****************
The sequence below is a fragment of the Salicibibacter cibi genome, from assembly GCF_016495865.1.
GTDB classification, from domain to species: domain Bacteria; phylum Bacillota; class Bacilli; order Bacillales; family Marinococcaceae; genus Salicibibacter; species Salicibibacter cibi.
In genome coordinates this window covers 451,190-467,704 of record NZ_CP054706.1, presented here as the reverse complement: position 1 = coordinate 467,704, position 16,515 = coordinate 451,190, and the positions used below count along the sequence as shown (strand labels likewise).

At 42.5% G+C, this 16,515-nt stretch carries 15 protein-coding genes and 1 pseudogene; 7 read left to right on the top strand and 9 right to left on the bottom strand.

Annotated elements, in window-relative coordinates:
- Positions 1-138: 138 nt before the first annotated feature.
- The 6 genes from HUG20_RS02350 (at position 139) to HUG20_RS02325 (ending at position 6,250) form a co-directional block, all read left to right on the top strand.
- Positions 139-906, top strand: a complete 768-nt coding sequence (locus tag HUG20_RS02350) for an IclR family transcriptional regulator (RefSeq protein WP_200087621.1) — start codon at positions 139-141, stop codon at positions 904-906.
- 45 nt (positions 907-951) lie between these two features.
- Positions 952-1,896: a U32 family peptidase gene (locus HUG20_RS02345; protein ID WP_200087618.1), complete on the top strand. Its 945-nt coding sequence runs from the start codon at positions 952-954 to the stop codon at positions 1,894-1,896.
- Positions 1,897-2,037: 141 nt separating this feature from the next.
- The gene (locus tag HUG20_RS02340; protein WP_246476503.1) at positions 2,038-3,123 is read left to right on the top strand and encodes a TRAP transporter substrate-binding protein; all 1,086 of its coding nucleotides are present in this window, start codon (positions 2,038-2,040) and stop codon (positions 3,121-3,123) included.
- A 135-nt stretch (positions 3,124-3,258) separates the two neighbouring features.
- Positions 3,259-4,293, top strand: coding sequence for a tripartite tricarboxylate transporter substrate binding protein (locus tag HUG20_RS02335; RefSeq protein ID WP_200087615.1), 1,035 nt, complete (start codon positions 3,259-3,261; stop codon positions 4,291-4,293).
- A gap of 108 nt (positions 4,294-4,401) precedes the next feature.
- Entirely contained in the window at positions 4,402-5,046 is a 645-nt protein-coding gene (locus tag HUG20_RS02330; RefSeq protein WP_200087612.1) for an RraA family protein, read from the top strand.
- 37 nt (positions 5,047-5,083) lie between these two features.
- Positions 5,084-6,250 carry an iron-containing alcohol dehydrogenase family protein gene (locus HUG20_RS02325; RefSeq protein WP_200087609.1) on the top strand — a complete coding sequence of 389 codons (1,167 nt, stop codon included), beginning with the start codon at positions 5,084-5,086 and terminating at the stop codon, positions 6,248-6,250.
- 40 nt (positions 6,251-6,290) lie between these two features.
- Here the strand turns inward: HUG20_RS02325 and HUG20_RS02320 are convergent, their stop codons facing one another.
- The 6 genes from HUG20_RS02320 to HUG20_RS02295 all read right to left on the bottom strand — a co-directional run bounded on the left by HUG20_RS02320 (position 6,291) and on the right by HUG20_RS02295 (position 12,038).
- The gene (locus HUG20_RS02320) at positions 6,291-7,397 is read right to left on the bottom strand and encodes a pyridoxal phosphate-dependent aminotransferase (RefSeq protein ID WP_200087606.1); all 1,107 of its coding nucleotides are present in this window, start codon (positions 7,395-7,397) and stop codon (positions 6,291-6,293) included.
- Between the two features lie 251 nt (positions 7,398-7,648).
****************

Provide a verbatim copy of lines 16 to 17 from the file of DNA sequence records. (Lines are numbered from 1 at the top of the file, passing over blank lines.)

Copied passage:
- Entirely contained in the window at positions 4,402-5,046 is a 645-nt protein-coding gene (locus tag HUG20_RS02330; RefSeq protein WP_200087612.1) for an RraA family protein, read from the top strand.
- 37 nt (positions 5,047-5,083) lie between these two features.